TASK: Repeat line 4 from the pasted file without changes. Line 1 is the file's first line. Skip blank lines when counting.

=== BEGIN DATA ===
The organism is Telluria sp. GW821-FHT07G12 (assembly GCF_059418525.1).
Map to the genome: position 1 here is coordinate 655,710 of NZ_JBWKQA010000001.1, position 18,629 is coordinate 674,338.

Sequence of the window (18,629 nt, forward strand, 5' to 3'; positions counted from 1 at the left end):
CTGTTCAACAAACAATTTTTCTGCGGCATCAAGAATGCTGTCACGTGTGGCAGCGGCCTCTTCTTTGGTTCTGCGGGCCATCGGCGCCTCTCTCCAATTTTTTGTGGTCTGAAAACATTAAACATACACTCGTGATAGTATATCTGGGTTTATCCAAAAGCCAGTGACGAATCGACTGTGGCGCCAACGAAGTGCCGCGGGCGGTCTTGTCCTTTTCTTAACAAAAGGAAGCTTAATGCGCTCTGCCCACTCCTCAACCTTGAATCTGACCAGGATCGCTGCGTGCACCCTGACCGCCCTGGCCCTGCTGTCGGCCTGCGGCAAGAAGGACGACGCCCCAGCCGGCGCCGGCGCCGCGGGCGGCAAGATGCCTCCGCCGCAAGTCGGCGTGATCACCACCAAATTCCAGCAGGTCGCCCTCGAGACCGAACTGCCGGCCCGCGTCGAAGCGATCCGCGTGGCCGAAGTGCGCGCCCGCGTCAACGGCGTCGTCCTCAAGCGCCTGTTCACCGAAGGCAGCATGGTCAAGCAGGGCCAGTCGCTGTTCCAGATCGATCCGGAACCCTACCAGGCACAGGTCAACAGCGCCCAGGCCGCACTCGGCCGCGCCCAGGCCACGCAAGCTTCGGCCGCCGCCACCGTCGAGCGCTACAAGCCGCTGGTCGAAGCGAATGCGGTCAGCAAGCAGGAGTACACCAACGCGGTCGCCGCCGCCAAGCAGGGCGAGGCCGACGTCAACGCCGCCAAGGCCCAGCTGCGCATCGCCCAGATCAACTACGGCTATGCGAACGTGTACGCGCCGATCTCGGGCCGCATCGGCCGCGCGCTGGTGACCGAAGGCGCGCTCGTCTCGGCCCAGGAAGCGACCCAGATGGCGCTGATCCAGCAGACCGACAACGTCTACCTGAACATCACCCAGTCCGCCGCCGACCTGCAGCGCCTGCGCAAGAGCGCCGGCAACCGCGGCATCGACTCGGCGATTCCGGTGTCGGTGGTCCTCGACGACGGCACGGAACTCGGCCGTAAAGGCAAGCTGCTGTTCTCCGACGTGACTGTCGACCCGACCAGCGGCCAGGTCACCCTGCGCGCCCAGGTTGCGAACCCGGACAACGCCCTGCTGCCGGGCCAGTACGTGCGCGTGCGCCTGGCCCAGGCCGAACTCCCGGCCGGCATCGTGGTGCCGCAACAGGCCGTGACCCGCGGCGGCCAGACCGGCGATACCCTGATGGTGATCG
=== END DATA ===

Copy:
CTGTTCAACAAACAATTTTTCTGCGGCATCAAGAATGCTGTCACGTGTGGCAGCGGCCTCTTCTTTGGTTCTGCGGGCCATCGGCGCCTCTCTCCAATTTTTTGTGGTCTGAAAACATTAAACATACACTCGTGATAGTATATCTGGGTTTATCCAAAAGCCAGTGACGAATCGACTGTGGCGCCAACGAAGTGCCGCGGGCGGTCTTGTCCTTTTCTTAACAAAAGGAAGCTTAATGCGCTCTGCCCACTCCTCAACCTTGAATCTGACCAGGATCGCTGCGTGCACCCTGACCGCCCTGGCCCTGCTGTCGGCCTGCGGCAAGAAGGACGACGCCCCAGCCGGCGCCGGCGCCGCGGGCGGCAAGATGCCTCCGCCGCAAGTCGGCGTGATCACCACCAAATTCCAGCAGGTCGCCCTCGAGACCGAACTGCCGGCCCGCGTCGAAGCGATCCGCGTGGCCGAAGTGCGCGCCCGCGTCAACGGCGTCGTCCTCAAGCGCCTGTTCACCGAAGGCAGCATGGTCAAGCAGGGCCAGTCGCTGTTCCAGATCGATCCGGAACCCTACCAGGCACAGGTCAACAGCGCCCAGGCCGCACTCGGCCGCGCCCAGGCCACGCAAGCTTCGGCCGCCGCCACCGTCGAGCGCTACAAGCCGCTGGTCGAAGCGAATGCGGTCAGCAAGCAGGAGTACACCAACGCGGTCGCCGCCGCCAAGCAGGGCGAGGCCGACGTCAACGCCGCCAAGGCCCAGCTGCGCATCGCCCAGATCAACTACGGCTATGCGAACGTGTACGCGCCGATCTCGGGCCGCATCGGCCGCGCGCTGGTGACCGAAGGCGCGCTCGTCTCGGCCCAGGAAGCGACCCAGATGGCGCTGATCCAGCAGACCGACAACGTCTACCTGAACATCACCCAGTCCGCCGCCGACCTGCAGCGCCTGCGCAAGAGCGCCGGCAACCGCGGCATCGACTCGGCGATTCCGGTGTCGGTGGTCCTCGACGACGGCACGGAACTCGGCCGTAAAGGCAAGCTGCTGTTCTCCGACGTGACTGTCGACCCGACCAGCGGCCAGGTCACCCTGCGCGCCCAGGTTGCGAACCCGGACAACGCCCTGCTGCCGGGCCAGTACGTGCGCGTGCGCCTGGCCCAGGCCGAACTCCCGGCCGGCATCGTGGTGCCGCAACAGGCCGTGACCCGCGGCGGCCAGACCGGCGATACCCTGATGGTGATCG